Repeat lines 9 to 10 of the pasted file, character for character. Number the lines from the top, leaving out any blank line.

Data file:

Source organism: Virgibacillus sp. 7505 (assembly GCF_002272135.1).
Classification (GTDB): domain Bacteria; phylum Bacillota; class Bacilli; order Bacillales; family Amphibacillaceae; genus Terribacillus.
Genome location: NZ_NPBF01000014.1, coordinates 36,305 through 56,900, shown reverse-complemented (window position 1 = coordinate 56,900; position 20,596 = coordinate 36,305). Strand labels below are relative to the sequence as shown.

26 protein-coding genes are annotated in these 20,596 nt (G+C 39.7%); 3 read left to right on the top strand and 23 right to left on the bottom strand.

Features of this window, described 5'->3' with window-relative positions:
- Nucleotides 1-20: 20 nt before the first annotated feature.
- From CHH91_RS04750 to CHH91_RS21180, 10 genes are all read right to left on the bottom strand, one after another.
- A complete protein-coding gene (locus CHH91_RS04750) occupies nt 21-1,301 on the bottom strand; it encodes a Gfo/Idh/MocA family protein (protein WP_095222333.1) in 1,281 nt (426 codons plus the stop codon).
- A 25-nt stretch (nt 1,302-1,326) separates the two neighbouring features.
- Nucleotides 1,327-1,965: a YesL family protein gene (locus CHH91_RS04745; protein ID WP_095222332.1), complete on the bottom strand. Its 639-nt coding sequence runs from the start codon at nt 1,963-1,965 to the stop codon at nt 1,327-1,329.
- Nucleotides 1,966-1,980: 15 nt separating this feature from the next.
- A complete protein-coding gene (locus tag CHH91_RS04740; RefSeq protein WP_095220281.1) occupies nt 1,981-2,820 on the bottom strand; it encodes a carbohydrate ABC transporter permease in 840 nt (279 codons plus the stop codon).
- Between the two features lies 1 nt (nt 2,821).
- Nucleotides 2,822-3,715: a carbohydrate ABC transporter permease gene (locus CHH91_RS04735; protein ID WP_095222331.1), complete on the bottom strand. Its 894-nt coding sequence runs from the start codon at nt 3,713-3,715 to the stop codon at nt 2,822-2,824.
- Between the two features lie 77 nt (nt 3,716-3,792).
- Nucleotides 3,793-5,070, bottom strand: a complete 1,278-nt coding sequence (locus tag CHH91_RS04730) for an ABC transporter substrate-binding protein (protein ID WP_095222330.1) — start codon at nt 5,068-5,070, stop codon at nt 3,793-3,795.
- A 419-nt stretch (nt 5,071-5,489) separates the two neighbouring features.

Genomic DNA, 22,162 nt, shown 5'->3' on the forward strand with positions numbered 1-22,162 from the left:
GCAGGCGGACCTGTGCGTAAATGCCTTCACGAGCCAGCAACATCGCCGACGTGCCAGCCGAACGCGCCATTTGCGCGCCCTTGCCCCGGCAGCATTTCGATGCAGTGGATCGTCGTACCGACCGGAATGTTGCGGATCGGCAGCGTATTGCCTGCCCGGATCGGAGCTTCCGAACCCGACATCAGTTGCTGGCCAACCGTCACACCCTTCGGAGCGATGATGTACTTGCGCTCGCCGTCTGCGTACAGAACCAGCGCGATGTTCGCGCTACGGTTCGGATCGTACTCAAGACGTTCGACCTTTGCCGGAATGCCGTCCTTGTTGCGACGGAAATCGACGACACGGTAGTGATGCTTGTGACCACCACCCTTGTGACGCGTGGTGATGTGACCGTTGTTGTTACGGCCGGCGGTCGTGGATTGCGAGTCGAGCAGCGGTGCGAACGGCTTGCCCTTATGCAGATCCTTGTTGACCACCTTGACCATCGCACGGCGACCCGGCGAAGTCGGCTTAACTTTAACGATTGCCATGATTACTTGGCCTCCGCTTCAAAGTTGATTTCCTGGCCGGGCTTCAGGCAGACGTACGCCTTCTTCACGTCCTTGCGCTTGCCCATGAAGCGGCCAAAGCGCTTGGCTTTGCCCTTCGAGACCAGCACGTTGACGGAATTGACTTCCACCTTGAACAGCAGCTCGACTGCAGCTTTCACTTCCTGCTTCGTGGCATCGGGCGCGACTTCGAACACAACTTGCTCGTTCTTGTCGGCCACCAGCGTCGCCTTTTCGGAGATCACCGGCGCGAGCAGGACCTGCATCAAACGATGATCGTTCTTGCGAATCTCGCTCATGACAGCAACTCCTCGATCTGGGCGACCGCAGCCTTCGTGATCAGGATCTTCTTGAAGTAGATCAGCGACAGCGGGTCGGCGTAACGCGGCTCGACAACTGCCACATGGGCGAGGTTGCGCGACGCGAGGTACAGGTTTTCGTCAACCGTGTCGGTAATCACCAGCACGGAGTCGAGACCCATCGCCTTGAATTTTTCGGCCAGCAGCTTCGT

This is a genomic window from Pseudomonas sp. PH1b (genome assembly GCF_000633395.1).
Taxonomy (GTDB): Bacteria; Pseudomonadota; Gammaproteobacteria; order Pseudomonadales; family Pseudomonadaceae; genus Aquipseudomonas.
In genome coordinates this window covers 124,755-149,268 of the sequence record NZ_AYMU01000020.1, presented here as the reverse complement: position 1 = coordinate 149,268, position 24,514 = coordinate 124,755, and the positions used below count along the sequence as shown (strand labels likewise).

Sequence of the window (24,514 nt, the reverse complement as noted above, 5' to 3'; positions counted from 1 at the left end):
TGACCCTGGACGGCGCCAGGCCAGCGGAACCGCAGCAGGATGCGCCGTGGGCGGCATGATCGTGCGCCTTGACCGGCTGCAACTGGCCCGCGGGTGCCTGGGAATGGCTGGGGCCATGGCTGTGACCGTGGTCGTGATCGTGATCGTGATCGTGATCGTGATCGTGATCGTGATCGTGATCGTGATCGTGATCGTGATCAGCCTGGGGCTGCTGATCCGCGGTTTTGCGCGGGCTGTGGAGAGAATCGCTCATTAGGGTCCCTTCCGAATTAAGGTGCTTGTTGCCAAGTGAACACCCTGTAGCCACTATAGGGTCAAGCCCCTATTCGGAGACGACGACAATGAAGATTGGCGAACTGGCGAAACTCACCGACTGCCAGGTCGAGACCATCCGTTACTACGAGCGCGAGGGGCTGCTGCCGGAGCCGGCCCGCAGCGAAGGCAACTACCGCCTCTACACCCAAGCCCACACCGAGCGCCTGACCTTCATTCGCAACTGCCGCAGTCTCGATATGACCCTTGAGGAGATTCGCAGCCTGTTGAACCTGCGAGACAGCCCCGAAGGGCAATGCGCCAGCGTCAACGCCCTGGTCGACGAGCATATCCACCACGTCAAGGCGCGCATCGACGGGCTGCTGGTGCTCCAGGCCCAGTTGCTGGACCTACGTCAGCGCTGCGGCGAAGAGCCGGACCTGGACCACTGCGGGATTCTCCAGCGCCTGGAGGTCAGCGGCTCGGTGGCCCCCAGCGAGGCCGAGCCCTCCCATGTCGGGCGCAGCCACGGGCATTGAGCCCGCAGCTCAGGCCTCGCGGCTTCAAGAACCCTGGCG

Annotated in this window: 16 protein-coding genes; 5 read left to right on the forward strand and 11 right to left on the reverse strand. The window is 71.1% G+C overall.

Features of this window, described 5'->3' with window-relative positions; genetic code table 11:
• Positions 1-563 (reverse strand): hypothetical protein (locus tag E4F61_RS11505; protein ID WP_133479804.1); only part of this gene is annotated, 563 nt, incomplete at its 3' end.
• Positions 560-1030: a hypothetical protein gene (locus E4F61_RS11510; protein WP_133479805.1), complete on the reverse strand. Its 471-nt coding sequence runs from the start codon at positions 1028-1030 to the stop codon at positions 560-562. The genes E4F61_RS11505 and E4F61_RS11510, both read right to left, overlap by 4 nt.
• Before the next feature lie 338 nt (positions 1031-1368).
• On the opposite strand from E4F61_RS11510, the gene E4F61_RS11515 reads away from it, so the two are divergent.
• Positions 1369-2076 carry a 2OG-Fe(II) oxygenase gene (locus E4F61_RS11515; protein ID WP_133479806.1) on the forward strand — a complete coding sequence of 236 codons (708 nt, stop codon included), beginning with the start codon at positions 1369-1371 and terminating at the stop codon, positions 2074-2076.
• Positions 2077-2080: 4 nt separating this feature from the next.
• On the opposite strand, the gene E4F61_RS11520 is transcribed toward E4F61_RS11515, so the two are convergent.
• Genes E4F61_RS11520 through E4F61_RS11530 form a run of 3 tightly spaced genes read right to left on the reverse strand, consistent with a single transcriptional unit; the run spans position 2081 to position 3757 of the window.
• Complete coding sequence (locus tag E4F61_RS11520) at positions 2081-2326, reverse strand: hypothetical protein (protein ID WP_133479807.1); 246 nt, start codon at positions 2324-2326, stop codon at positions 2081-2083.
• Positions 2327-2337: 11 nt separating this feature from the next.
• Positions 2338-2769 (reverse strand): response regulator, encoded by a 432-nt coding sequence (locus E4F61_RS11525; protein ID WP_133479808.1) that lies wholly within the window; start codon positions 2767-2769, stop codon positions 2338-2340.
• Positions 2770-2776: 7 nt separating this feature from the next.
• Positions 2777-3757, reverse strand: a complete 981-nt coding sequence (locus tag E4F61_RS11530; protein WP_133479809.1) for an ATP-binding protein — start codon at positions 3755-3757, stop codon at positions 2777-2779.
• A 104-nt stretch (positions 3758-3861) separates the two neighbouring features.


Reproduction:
- A 25-nt stretch (nt 1,302-1,326) separates the two neighbouring features.
- Nucleotides 1,327-1,965: a YesL family protein gene (locus CHH91_RS04745; protein ID WP_095222332.1), complete on the bottom strand. Its 639-nt coding sequence runs from the start codon at nt 1,963-1,965 to the stop codon at nt 1,327-1,329.